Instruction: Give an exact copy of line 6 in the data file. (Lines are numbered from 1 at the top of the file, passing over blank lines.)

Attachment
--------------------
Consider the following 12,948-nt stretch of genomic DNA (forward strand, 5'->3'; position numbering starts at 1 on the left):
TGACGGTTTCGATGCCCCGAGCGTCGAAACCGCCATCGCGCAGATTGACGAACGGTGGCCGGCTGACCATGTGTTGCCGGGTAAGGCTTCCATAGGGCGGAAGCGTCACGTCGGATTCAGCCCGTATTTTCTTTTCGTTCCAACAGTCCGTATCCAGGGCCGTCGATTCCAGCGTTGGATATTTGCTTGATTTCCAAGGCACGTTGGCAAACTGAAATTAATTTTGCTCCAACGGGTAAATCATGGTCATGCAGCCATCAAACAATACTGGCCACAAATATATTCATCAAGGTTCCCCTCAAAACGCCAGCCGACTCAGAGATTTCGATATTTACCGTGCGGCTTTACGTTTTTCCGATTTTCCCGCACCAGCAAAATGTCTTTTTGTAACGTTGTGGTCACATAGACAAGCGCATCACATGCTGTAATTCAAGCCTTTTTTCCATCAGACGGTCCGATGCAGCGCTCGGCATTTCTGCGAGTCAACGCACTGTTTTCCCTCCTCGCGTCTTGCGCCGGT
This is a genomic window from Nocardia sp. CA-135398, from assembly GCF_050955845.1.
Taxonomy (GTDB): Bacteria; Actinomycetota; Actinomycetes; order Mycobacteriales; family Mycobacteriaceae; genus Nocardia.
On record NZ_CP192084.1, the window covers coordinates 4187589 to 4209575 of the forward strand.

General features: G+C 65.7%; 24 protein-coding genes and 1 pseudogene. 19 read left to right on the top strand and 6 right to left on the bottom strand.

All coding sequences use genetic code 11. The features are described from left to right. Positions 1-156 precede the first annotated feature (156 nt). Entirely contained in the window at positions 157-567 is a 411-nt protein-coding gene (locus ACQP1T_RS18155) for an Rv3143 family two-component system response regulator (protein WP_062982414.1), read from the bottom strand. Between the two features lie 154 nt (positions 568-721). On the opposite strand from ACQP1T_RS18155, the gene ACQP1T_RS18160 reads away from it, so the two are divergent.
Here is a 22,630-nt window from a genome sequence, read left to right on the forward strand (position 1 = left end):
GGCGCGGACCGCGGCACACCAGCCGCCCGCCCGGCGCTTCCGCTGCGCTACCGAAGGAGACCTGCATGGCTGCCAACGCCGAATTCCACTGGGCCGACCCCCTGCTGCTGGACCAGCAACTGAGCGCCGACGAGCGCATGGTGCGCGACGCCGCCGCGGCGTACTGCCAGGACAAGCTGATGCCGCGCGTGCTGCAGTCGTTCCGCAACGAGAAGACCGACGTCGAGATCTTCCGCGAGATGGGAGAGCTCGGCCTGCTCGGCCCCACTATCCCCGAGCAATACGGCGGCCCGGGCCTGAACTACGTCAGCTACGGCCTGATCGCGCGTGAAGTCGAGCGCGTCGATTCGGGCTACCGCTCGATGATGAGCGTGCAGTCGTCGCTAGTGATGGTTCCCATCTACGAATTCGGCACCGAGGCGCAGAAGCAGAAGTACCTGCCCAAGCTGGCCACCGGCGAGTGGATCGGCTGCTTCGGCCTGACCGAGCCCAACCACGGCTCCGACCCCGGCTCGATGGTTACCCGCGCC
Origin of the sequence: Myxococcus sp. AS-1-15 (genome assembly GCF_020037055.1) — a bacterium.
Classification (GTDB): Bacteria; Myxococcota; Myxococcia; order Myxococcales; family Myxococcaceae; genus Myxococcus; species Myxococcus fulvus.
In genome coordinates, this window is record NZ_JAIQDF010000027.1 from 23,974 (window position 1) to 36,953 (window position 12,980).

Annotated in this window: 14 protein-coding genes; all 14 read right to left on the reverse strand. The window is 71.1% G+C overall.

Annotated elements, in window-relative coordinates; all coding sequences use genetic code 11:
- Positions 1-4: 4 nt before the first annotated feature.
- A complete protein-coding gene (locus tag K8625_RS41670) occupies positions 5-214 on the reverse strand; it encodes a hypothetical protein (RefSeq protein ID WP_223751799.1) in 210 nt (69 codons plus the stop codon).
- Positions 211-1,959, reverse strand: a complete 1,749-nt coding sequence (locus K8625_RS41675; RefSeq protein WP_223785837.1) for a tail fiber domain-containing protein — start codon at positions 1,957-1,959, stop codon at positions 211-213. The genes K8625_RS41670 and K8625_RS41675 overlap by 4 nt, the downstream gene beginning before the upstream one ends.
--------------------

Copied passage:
General features: G+C 65.7%; 24 protein-coding genes and 1 pseudogene. 19 read left to right on the top strand and 6 right to left on the bottom strand.